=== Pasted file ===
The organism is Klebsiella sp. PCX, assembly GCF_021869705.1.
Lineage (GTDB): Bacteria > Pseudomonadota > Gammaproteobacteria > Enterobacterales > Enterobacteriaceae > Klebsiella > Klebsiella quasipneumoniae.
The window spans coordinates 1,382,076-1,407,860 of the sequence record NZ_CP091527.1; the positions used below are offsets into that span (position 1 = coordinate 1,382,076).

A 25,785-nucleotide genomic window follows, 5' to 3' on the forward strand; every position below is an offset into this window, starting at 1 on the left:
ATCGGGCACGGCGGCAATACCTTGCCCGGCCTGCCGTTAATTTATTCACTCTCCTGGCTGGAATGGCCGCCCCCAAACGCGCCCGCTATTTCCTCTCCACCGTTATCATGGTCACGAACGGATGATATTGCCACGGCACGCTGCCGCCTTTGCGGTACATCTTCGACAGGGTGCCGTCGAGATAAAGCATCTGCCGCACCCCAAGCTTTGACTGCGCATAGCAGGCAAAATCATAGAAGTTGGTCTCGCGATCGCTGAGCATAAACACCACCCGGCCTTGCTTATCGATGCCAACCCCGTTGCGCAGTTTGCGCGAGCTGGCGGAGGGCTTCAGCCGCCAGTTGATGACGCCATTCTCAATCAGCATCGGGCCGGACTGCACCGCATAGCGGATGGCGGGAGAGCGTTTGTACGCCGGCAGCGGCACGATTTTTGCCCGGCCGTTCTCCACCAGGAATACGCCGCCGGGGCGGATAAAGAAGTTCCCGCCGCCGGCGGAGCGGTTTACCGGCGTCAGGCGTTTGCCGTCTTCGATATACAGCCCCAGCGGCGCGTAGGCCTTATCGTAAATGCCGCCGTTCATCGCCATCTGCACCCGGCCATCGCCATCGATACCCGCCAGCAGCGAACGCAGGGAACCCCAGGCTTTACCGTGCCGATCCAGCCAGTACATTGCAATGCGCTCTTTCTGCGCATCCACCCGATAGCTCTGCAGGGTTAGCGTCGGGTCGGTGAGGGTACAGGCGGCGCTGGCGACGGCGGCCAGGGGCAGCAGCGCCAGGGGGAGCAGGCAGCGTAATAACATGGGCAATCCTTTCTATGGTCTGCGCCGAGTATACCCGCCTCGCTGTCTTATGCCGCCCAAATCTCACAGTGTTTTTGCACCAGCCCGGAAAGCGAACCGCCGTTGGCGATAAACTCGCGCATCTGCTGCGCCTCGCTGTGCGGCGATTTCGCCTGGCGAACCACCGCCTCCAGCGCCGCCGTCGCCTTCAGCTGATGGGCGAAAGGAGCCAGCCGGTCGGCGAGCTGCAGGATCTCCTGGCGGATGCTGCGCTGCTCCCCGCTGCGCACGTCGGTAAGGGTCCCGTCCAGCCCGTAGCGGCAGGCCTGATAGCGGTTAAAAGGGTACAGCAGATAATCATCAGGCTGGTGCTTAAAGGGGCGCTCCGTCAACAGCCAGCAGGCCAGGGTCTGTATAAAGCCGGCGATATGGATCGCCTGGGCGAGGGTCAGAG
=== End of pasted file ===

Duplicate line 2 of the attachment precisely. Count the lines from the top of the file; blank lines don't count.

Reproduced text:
Lineage (GTDB): Bacteria > Pseudomonadota > Gammaproteobacteria > Enterobacterales > Enterobacteriaceae > Klebsiella > Klebsiella quasipneumoniae.